Diversity & Inclusion

High Salary + RIF = Age Discrimination Claim

By Robert P. Tinnin, Jr.

Q As a result of the economic downturn, we must lay off approximately half of our workforce. In considering whom we should select, it occurs to me that we could save the most money by laying off higher-salaried, nonmanagement employees. However, our higher-salaried employees tend to have the most seniority and therefore are among the older employees in our workforce. Do we have a problem if we use this strategy?

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A More likely than not, if you use salary level as the only criterion for selecting workers for the reduction in force (RIF), you will run into problems. While salary level may be a legitimate factor in determining which employees to lay off, it cannot be the determining factor if it adversely affects older workers.

In 2005, the U.S. Supreme Court ruled that age discrimination claims based on a facially neutral policy or practice that has a disparate impact on older workers may serve as the basis for age discrimination claims. However, you can avoid liability if you can show that the policy or practice leading to the disparate impact is based on reasonable factors other than age. Thus, while it is theoretically possible to escape liability by showing that factors other than salary level played into the decision, relying too heavily on salary may ultimately lead to liability for age discrimination because higher salary correlates to years of service, which in turn correlates to age.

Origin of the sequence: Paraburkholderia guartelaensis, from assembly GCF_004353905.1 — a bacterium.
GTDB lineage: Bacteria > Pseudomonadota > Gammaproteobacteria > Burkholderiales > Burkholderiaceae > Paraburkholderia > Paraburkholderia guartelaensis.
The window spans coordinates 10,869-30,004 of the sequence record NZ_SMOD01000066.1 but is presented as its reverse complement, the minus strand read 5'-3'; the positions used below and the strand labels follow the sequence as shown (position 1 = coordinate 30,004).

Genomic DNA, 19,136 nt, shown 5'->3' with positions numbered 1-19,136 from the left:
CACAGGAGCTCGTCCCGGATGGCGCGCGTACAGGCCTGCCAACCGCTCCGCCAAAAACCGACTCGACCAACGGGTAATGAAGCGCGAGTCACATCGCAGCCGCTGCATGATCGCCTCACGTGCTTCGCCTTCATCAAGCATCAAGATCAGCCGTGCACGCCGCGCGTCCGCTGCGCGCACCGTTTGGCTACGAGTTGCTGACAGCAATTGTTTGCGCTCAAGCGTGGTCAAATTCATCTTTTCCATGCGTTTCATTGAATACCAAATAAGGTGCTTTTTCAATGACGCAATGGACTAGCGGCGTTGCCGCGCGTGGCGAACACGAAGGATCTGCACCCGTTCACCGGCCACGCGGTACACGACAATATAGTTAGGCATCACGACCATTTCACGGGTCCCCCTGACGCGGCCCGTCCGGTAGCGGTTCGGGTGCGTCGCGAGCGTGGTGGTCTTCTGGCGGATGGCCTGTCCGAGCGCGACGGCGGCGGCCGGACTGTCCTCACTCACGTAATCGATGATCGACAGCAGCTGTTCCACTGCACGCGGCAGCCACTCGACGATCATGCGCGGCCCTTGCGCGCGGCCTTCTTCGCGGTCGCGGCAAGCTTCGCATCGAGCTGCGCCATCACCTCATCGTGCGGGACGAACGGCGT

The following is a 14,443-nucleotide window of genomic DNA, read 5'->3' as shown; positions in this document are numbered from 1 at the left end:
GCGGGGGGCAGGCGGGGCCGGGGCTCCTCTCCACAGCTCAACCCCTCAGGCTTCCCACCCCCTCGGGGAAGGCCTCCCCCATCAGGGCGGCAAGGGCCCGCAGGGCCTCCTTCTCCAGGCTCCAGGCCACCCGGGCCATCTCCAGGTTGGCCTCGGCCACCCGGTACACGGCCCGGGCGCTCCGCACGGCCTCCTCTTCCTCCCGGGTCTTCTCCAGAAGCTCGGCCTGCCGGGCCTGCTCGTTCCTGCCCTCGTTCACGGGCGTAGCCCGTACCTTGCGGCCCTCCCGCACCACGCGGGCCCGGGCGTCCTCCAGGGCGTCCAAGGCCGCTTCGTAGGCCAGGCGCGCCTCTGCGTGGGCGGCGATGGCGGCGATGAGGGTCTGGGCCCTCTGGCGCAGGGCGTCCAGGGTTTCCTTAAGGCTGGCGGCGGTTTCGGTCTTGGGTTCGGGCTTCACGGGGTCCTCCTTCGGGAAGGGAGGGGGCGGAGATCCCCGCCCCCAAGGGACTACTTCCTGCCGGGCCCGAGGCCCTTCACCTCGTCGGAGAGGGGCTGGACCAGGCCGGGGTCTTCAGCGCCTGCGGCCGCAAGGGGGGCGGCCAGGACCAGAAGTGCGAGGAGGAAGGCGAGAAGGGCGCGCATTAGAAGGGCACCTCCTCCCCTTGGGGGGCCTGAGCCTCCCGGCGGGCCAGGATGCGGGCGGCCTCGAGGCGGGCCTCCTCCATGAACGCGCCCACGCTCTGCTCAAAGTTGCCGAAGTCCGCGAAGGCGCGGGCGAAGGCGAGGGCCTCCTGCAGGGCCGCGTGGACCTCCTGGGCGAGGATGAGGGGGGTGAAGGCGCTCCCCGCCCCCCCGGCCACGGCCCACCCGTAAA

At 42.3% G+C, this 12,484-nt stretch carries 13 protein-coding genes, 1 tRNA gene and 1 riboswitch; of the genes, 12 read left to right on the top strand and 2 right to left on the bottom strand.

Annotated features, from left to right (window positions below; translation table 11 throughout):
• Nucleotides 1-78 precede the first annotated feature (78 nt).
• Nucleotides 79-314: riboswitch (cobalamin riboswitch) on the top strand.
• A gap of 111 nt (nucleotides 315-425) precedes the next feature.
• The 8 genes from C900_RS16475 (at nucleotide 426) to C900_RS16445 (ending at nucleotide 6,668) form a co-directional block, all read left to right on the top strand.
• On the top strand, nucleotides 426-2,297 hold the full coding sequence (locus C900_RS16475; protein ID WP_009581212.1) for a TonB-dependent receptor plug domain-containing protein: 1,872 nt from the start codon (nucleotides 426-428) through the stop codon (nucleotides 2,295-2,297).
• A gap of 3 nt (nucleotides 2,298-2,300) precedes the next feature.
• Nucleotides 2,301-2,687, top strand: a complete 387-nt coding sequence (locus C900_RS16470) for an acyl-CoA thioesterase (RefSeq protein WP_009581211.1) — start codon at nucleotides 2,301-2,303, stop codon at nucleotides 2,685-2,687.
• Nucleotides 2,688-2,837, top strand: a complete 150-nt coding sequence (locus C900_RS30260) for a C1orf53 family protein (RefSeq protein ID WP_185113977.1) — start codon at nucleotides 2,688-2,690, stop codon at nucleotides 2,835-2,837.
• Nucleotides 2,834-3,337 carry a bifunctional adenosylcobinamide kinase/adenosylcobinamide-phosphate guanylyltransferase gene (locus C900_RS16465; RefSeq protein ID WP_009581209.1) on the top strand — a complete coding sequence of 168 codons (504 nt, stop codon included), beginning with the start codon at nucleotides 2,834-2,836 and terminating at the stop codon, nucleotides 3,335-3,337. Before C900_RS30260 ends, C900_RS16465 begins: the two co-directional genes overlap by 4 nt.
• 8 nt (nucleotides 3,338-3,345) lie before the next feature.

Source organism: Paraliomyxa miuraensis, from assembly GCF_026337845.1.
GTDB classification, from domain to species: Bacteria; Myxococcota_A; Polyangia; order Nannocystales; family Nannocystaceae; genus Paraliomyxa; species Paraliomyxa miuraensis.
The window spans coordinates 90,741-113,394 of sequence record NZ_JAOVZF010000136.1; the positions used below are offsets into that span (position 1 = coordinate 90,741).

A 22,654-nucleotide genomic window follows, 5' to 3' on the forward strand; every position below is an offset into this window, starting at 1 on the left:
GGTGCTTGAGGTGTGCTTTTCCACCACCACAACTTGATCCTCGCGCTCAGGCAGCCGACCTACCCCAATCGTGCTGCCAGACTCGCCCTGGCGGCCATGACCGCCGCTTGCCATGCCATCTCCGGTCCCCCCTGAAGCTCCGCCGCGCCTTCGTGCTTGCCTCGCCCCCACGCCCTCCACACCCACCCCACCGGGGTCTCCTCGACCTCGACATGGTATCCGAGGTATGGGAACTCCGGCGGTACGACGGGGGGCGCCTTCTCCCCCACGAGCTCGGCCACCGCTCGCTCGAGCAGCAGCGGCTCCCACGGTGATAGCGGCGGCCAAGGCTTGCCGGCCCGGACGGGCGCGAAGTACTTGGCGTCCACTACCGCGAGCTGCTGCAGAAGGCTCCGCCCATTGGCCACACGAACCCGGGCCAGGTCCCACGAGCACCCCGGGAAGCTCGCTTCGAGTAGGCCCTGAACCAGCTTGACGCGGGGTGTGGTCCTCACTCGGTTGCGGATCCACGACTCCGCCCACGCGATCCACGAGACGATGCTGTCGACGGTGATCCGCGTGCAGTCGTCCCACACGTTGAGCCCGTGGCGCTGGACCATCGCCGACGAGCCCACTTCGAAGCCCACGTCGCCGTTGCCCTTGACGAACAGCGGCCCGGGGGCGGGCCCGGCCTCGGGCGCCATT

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Last November, several experts reported to the Equal Employment Opportunity Commission (EEOC) on the difficulty that age discrimination poses to older workers’ efforts to maintain or seek employment (see Employers Seeking Savings: Beware the Cost of Age Discrimination).

One alternative to a RIF that you might consider is an early retirement or exit incentive strategy for workers of a certain age or tenure with your company. The Older Workers Benefit Protection Act amended the Age Discrimination in Employment Act (ADEA) to address the legality of early retirement incentive programs and to affirm the validity of properly structured programs. However, all programs must be truly “voluntary” and consistent with the “relevant purpose or purposes” of the ADEA.

While salary level is a legitimate criterion for selection of employees for a RIF, it cannot be the only criterion, particularly if it results in a disparate impact on older workers, so be careful not to put too much emphasis on employee pay. As an alternative, you may wish to look at structuring a lawful early retirement or exit incentive program with the assistance of an experienced employee benefits attorney. But whatever you do, be careful. The strategy you choose can be the difference in a win-win situation or ill feelings, bad publicity, and legal liability.

Robert P. Tinnin, Jr., is a partner with Tinnin Law Firm in Albuquerque, New Mexico, and editor of New Mexico Employment Law Letter. He may be contacted at rtinnin@tinninlawfirm.com.

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